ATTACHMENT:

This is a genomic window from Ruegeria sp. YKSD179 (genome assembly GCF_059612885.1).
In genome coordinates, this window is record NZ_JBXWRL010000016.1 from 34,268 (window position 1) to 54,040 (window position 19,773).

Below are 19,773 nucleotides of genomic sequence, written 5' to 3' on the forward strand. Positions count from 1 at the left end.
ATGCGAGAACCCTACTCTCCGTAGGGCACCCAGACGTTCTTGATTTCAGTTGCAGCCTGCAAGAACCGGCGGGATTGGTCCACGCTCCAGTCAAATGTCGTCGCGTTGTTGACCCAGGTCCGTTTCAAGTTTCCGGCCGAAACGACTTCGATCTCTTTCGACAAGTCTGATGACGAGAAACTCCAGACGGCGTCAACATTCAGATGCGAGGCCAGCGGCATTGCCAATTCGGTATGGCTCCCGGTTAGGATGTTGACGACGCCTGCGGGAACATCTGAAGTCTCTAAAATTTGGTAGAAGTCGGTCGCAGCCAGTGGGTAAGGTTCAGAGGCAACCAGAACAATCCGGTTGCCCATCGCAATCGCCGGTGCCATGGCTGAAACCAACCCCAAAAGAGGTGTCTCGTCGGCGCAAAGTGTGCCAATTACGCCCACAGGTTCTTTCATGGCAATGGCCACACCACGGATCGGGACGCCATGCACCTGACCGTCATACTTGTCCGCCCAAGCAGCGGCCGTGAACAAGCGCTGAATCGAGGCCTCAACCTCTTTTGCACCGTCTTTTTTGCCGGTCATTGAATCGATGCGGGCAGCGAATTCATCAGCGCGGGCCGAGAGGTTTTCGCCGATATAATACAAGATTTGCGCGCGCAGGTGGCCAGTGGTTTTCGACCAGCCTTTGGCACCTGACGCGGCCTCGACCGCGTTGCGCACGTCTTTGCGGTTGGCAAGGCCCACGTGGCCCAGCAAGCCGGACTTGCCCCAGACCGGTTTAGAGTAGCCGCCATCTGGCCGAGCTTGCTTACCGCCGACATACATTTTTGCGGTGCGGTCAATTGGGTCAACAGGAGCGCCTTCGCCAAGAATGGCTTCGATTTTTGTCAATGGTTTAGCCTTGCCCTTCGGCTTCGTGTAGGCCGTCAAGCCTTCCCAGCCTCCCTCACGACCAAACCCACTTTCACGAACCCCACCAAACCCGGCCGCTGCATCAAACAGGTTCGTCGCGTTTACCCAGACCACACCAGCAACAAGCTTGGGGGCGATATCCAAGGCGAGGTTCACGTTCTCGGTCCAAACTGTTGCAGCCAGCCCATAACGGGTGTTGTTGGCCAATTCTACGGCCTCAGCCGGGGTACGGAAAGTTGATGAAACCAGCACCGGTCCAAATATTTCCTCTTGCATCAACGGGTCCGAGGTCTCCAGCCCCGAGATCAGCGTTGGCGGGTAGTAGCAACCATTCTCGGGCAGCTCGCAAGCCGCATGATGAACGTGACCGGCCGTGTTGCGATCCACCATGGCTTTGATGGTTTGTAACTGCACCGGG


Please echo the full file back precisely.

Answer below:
This is a genomic window from Ruegeria sp. YKSD179 (genome assembly GCF_059612885.1).
In genome coordinates, this window is record NZ_JBXWRL010000016.1 from 34,268 (window position 1) to 54,040 (window position 19,773).

Below are 19,773 nucleotides of genomic sequence, written 5' to 3' on the forward strand. Positions count from 1 at the left end.
ATGCGAGAACCCTACTCTCCGTAGGGCACCCAGACGTTCTTGATTTCAGTTGCAGCCTGCAAGAACCGGCGGGATTGGTCCACGCTCCAGTCAAATGTCGTCGCGTTGTTGACCCAGGTCCGTTTCAAGTTTCCGGCCGAAACGACTTCGATCTCTTTCGACAAGTCTGATGACGAGAAACTCCAGACGGCGTCAACATTCAGATGCGAGGCCAGCGGCATTGCCAATTCGGTATGGCTCCCGGTTAGGATGTTGACGACGCCTGCGGGAACATCTGAAGTCTCTAAAATTTGGTAGAAGTCGGTCGCAGCCAGTGGGTAAGGTTCAGAGGCAACCAGAACAATCCGGTTGCCCATCGCAATCGCCGGTGCCATGGCTGAAACCAACCCCAAAAGAGGTGTCTCGTCGGCGCAAAGTGTGCCAATTACGCCCACAGGTTCTTTCATGGCAATGGCCACACCACGGATCGGGACGCCATGCACCTGACCGTCATACTTGTCCGCCCAAGCAGCGGCCGTGAACAAGCGCTGAATCGAGGCCTCAACCTCTTTTGCACCGTCTTTTTTGCCGGTCATTGAATCGATGCGGGCAGCGAATTCATCAGCGCGGGCCGAGAGGTTTTCGCCGATATAATACAAGATTTGCGCGCGCAGGTGGCCAGTGGTTTTCGACCAGCCTTTGGCACCTGACGCGGCCTCGACCGCGTTGCGCACGTCTTTGCGGTTGGCAAGGCCCACGTGGCCCAGCAAGCCGGACTTGCCCCAGACCGGTTTAGAGTAGCCGCCATCTGGCCGAGCTTGCTTACCGCCGACATACATTTTTGCGGTGCGGTCAATTGGGTCAACAGGAGCGCCTTCGCCAAGAATGGCTTCGATTTTTGTCAATGGTTTAGCCTTGCCCTTCGGCTTCGTGTAGGCCGTCAAGCCTTCCCAGCCTCCCTCACGACCAAACCCACTTTCACGAACCCCACCAAACCCGGCCGCTGCATCAAACAGGTTCGTCGCGTTTACCCAGACCACACCAGCAACAAGCTTGGGGGCGATATCCAAGGCGAGGTTCACGTTCTCGGTCCAAACTGTTGCAGCCAGCCCATAACGGGTGTTGTTGGCCAATTCTACGGCCTCAGCCGGGGTACGGAAAGTTGATGAAACCAGCACCGGTCCAAATATTTCCTCTTGCATCAACGGGTCCGAGGTCTCCAGCCCCGAGATCAGCGTTGGCGGGTAGTAGCAACCATTCTCGGGCAGCTCGCAAGCCGCATGATGAACGTGACCGGCCGTGTTGCGATCCACCATGGCTTTGATGGTTTGTAACTGCACCGGG